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GREEK ?? MEDALLION / COIN ?


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Hi,

 

Being very new to coin collecting my knowledge is only slightly above 0

So please excuse my ignorance.

Another hobby is metal detecting

I recently found this silver medallion and yes I cleaned it with silvo polish (I didnt know it may of been a coin)...dont say it - I know !

A member of your forum suggested that it might be an old coin and that I ask about it here...and so here I am

It says...TEAHTAN or YEAHTAN

Does anybody know if it could be coin or anything about its origin ?

Thanks

 

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Agreed that it looks like a cast copy. Hard to tell if the mounting loop is one piece with the coin.

 

In any case, it is somewhat interesting. You don't see copies of these.

 

It is from VELIA in Italy in the region of Lucania, an old Greek area. It is spelled out in Greek letters

Upsilon Epsilon Lambda Eta Tau Omega Nu. UELETON means "of Uelia."

 

The coin type is catalogued for standard reference as Sear GCV 454v.

In the standard reference book, Greek Coins and their Values by David N. Sear, this is a variant of number 454.

 

That is the closest match, but your "coin" is still far from the mark. If yours is a cast from an original design, it is hard to say what the original was catalogued as. Your legend really looks like UELETAN and is not in line with the books.

 

The trident above the lion would be a mintmaster's mark. Typically, Greek cities elected their officials, being democracies, and the mintmaster was a political job, overseeing the technical workers. So, he had a control mark so that everyone would know whom to blame if the coins were underweight. The letters on either side are not always well explained. One good theory is that they were arithmetic notation to show how many pieces to the "pound." (The pound was a "litra" maybe 12 ounces or so. It is surprisingly standard over time how people find some convenient measure.) The one letter is clearly an A for 1 but the other might be a Pi for 80, and I'm not sure that works out correctly, 80*7.5 is too heavy.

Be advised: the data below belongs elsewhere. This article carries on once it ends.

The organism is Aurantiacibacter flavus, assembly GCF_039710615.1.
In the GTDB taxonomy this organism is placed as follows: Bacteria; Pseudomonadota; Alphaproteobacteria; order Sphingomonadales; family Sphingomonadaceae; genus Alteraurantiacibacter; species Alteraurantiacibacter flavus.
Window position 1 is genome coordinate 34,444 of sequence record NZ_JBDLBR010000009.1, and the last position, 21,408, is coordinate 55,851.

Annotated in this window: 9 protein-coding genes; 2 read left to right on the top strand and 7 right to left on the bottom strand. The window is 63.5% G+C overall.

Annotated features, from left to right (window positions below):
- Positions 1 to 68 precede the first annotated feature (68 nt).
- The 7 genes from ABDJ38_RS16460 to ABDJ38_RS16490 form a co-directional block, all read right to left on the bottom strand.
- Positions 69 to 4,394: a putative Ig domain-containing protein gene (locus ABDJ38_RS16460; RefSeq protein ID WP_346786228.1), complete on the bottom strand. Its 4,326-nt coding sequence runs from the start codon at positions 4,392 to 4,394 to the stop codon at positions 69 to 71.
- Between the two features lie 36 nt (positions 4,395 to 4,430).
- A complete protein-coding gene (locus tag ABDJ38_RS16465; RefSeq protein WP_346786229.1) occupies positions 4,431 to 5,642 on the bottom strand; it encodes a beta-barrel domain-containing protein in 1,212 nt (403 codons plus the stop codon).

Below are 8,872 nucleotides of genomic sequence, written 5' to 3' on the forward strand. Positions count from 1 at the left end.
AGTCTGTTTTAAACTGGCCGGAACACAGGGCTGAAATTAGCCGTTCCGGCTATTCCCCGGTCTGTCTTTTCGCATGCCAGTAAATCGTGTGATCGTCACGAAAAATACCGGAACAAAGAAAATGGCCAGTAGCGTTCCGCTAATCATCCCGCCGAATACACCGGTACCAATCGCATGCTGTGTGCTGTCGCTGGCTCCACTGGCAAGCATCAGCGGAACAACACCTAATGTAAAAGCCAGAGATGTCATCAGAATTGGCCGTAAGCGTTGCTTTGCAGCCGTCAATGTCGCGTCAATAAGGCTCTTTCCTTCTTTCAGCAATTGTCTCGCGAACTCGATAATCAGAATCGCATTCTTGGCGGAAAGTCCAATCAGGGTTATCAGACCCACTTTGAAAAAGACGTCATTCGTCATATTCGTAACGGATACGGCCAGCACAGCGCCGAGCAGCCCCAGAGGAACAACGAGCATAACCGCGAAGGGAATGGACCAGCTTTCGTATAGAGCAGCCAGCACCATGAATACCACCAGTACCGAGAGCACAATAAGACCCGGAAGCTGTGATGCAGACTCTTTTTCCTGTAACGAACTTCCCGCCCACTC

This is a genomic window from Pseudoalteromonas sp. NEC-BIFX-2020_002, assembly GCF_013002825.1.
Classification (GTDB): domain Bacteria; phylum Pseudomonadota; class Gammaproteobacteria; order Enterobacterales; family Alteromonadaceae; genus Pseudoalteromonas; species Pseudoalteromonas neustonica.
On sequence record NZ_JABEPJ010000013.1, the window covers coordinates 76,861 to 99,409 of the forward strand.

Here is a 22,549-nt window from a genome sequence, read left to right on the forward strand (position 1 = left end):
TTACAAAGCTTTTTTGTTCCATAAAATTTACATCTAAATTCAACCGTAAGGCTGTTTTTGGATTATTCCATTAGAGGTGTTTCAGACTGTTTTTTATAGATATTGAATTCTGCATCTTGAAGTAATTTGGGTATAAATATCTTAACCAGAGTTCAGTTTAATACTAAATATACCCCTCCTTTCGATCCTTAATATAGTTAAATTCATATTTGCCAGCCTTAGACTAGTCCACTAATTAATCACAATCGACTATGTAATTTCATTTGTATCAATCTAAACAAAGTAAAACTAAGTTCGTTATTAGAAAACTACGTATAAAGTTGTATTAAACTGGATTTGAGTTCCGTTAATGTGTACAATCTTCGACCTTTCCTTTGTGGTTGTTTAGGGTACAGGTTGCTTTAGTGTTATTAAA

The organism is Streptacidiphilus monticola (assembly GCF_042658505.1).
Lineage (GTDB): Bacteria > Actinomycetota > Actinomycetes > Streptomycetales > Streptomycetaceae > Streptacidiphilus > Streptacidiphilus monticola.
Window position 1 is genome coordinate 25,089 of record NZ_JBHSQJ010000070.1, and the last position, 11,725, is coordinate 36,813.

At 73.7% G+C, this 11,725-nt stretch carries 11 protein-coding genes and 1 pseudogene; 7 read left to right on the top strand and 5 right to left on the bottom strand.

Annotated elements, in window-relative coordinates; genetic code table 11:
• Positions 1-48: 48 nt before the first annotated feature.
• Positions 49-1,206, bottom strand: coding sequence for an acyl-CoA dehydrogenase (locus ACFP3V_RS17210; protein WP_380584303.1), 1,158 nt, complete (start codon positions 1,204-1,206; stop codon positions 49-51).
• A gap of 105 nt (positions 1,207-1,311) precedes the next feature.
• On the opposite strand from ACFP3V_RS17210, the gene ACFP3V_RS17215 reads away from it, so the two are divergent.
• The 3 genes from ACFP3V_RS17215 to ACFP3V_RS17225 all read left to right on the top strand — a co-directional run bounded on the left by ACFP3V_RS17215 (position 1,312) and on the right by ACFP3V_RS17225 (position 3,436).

Velia held its own as an independent city, was never conquered and in 275 BC was signed on as a Roman Ally.

 

(We think of "Italy" as being "Roman" but much of it was Greek. For instance, Naples was "Neo-polis" or New Town in Greek times.)

 

Anyway, be all of that as it may....

cute charm, even if that is all it is... You might enjoy reading about the times and places, the Punic Wars, Pyrrhic Victories, and all that.

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I should have said I THINK its a fake because I am by no means an expert regarding these...The originals are beautifully crafted coins and this one shows signs, to me, of being of a lesser quality, probably a cast fake...but its a neat little replica charm all the same as was said above.

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Thank you very much for your answers.

On the day i found it, I didn't think it was a coin

but after someone mentioning the possibility and the fact it is not stamped as silver -I thought I'd ask .

 

It is great to know about its origin though

Maybe one day I'll find a really old coin with my detector.

thanks to all replies.

 

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